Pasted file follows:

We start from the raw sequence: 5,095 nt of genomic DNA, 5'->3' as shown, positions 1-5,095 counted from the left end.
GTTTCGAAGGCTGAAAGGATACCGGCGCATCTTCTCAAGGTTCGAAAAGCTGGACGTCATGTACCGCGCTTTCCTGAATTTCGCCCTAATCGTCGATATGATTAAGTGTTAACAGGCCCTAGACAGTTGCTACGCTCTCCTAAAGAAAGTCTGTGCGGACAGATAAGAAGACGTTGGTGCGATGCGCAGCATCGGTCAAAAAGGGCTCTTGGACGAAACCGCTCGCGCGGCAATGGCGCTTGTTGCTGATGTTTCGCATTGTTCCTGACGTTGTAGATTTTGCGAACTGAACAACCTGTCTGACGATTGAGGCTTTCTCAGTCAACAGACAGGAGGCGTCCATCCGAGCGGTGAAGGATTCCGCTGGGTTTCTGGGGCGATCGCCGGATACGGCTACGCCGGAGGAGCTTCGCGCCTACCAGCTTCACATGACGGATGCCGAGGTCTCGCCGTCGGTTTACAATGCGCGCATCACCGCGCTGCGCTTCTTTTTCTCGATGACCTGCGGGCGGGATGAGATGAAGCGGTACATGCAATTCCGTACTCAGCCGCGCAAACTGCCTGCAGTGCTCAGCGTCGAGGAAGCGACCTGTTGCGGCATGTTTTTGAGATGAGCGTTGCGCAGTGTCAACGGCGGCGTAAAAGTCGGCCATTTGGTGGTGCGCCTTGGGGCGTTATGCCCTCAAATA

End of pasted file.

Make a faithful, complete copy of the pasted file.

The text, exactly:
We start from the raw sequence: 5,095 nt of genomic DNA, 5'->3' as shown, positions 1-5,095 counted from the left end.
GTTTCGAAGGCTGAAAGGATACCGGCGCATCTTCTCAAGGTTCGAAAAGCTGGACGTCATGTACCGCGCTTTCCTGAATTTCGCCCTAATCGTCGATATGATTAAGTGTTAACAGGCCCTAGACAGTTGCTACGCTCTCCTAAAGAAAGTCTGTGCGGACAGATAAGAAGACGTTGGTGCGATGCGCAGCATCGGTCAAAAAGGGCTCTTGGACGAAACCGCTCGCGCGGCAATGGCGCTTGTTGCTGATGTTTCGCATTGTTCCTGACGTTGTAGATTTTGCGAACTGAACAACCTGTCTGACGATTGAGGCTTTCTCAGTCAACAGACAGGAGGCGTCCATCCGAGCGGTGAAGGATTCCGCTGGGTTTCTGGGGCGATCGCCGGATACGGCTACGCCGGAGGAGCTTCGCGCCTACCAGCTTCACATGACGGATGCCGAGGTCTCGCCGTCGGTTTACAATGCGCGCATCACCGCGCTGCGCTTCTTTTTCTCGATGACCTGCGGGCGGGATGAGATGAAGCGGTACATGCAATTCCGTACTCAGCCGCGCAAACTGCCTGCAGTGCTCAGCGTCGAGGAAGCGACCTGTTGCGGCATGTTTTTGAGATGAGCGTTGCGCAGTGTCAACGGCGGCGTAAAAGTCGGCCATTTGGTGGTGCGCCTTGGGGCGTTATGCCCTCAAATA